Essays/Articles and Scriptural Studies

(Missale Romanum 1970) 

O God, who enlighten everyone who comes into this world, illuminate our hearts, we pray, with the splendor of Your grace, that we may always ponder what is worthy and pleasing to Your majesty and love You in all sincerity. Through Christ our Lord.

The ascription clause in this Post-Communion Collect quotes St. John’s Prologue: “The true light that enlightens every man was coming into the world” (Jn. 1:9, RSV). This true light to whom St. John refers is Christ Himself, whom he calls the “Word.” He calls Jesus by this title, because he knows Him to be the perfect expression and articulation of God the Father, and therefore, the one who conveys divine grace and truth in a preeminent way, because He Himself is One with the Father (Jn. 1:1, 17 and 10:30).

Today’s Gospel of the healing of the blind man is utilized by St. John precisely to indicate this reality which he forecasts in the Prologue, as commentators note. Even as Jesus heals a blind man and draws him to the light of faith, the Pharisees (who can plainly see the effect of the miracle) nevertheless are blinded by pride and refuse to come to faith in Jesus, who is “the Light of the world” (Jn. 8:12, 9:39-41).  

As followers of Christ, we want to be like the man who was born blind and subsequently healed by Christ. We want to progress more deeply in our knowledge of and love for Jesus, not to regress into the darkness of willful ignorance and sin, as the self-righteous and overconfident Pharisees did. This is the sense of our Post-Communion Collect, and so, we can see how it dovetails nicely with our Gospel.

We, who have received Christ the Light in Holy Communion ask Him for an increase in the grace and truth St. John tells us He came to bring. More specifically, the petition clause - “ponder what is worthy and pleasing to your majesty and love you in all sincerity”- is a request for an increase in the gifts of faith and charity. Sincere love for Jesus is what is characteristic of the blind man. He pondered over what had been done to him (this is faith), and when called upon to witness and manifest this faith, did so fearlessly, and ultimately, came to adore Christ (charity) when He revealed His divine identity. In a very real sense, it was his progressive deepening in faith that led him to adore and love Jesus to the highest degree. By analogy, this is what we pray for in our Post-Communion.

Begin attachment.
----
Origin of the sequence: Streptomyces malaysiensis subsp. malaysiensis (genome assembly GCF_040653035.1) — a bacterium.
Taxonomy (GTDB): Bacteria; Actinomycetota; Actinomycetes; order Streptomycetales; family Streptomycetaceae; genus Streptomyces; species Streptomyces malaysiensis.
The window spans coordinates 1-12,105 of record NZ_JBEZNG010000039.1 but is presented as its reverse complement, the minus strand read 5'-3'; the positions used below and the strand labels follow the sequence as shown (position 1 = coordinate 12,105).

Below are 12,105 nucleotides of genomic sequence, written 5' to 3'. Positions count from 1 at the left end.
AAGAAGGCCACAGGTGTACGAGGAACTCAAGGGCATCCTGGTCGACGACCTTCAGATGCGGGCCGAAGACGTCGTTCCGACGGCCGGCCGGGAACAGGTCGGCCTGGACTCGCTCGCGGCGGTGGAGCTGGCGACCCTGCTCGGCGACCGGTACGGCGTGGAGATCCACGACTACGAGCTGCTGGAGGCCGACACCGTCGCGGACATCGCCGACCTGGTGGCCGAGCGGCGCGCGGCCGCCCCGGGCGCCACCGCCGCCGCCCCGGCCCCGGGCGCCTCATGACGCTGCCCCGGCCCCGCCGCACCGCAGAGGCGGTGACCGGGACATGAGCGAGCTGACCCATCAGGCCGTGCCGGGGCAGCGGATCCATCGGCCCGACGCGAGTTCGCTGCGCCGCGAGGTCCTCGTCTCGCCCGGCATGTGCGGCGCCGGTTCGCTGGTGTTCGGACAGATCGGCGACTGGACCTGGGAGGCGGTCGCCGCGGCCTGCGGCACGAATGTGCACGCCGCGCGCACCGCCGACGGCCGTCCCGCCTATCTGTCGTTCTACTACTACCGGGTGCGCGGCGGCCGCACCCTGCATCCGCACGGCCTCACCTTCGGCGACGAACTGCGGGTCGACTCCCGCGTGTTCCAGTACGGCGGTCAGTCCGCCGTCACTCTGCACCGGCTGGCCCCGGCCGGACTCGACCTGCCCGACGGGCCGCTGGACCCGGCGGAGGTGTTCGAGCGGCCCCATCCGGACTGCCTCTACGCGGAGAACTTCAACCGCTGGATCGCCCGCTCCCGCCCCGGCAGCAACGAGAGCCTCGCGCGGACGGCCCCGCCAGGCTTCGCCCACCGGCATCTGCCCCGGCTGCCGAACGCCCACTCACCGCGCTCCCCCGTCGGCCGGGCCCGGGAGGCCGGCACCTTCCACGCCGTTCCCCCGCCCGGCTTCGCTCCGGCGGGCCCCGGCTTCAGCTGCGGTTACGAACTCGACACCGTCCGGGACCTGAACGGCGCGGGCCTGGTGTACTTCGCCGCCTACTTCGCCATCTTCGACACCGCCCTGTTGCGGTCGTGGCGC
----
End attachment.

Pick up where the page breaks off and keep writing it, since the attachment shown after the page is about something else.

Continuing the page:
Faith allows us also penetrate into the mysteries of Christ’s revelation of the Father, pondering them prayerfully in our minds like the man born blind. This is what baptismal catechesis is all about for adult converts who make a public profession of faith. Such catechesis is nevertheless still integral for all the baptized, no matter how well-catechized we might already be. Why? The faith is as deep and broad as God Himself, its object, and so, growth in the wisdom and knowledge of revelation is an ongoing project. Likewise, “pondering what is worthy and pleasing to Christ’s majesty” is about recognizing His utterly benevolent lordship, and how everything else in life must yield first place to Him, who is supremely worthy of our sincere adoration and love. May our communion in Christ the light-giver, enable us to participate in the celebration of His Passion and Resurrection with deeper faith and love. 


(David Allen)

Mr. David Allen, M.T.S., is the lay Pastoral Associate for our parish of Mary Immaculate of Lourdes.


About Our Parish

Mary Immaculate of Lourdes is Newton and Needham Massachusetts's oldest Roman Catholic Parish. Founded as Saint Mary's Parish in 1870 it was renamed "Mary Immaculate of Lourdes" when the new Church was dedicated on Thanksgiving Day, 1910. In addition to being a regular territorial parish of the Archdiocese of Boston it is also a "Mission Parish" since 2007 with a special apostolate for the Traditional Latin Mass (1962 Missal).

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